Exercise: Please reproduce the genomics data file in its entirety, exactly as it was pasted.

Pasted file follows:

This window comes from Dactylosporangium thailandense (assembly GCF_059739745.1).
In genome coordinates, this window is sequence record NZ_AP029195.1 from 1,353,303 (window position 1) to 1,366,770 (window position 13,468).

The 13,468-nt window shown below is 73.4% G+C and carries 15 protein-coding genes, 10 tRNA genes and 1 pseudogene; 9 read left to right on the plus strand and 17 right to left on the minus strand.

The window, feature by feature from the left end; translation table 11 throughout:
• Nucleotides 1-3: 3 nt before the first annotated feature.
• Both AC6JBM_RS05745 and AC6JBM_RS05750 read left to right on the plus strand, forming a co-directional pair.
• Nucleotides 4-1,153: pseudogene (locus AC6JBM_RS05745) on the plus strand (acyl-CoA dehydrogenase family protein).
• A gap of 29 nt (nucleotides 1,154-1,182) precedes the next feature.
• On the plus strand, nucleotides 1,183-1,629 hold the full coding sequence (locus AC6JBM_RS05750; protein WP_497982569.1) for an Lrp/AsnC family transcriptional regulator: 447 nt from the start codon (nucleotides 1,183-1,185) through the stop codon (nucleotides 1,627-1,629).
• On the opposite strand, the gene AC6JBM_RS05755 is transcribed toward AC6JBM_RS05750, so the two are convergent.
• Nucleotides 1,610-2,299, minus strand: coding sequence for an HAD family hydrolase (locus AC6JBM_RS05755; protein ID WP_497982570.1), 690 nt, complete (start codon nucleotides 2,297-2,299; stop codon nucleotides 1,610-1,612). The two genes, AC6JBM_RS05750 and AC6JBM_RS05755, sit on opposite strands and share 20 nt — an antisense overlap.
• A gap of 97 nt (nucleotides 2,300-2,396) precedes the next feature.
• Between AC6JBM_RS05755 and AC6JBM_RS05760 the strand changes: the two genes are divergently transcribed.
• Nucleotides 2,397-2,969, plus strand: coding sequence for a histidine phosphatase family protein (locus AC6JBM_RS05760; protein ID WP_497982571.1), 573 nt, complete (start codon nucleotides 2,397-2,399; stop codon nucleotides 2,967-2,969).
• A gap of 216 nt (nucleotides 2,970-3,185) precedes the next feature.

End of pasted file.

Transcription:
This window comes from Dactylosporangium thailandense (assembly GCF_059739745.1).
In genome coordinates, this window is sequence record NZ_AP029195.1 from 1,353,303 (window position 1) to 1,366,770 (window position 13,468).

The 13,468-nt window shown below is 73.4% G+C and carries 15 protein-coding genes, 10 tRNA genes and 1 pseudogene; 9 read left to right on the plus strand and 17 right to left on the minus strand.

The window, feature by feature from the left end; translation table 11 throughout:
• Nucleotides 1-3: 3 nt before the first annotated feature.
• Both AC6JBM_RS05745 and AC6JBM_RS05750 read left to right on the plus strand, forming a co-directional pair.
• Nucleotides 4-1,153: pseudogene (locus AC6JBM_RS05745) on the plus strand (acyl-CoA dehydrogenase family protein).
• A gap of 29 nt (nucleotides 1,154-1,182) precedes the next feature.
• On the plus strand, nucleotides 1,183-1,629 hold the full coding sequence (locus AC6JBM_RS05750; protein WP_497982569.1) for an Lrp/AsnC family transcriptional regulator: 447 nt from the start codon (nucleotides 1,183-1,185) through the stop codon (nucleotides 1,627-1,629).
• On the opposite strand, the gene AC6JBM_RS05755 is transcribed toward AC6JBM_RS05750, so the two are convergent.
• Nucleotides 1,610-2,299, minus strand: coding sequence for an HAD family hydrolase (locus AC6JBM_RS05755; protein ID WP_497982570.1), 690 nt, complete (start codon nucleotides 2,297-2,299; stop codon nucleotides 1,610-1,612). The two genes, AC6JBM_RS05750 and AC6JBM_RS05755, sit on opposite strands and share 20 nt — an antisense overlap.
• A gap of 97 nt (nucleotides 2,300-2,396) precedes the next feature.
• Between AC6JBM_RS05755 and AC6JBM_RS05760 the strand changes: the two genes are divergently transcribed.
• Nucleotides 2,397-2,969, plus strand: coding sequence for a histidine phosphatase family protein (locus AC6JBM_RS05760; protein ID WP_497982571.1), 573 nt, complete (start codon nucleotides 2,397-2,399; stop codon nucleotides 2,967-2,969).
• A gap of 216 nt (nucleotides 2,970-3,185) precedes the next feature.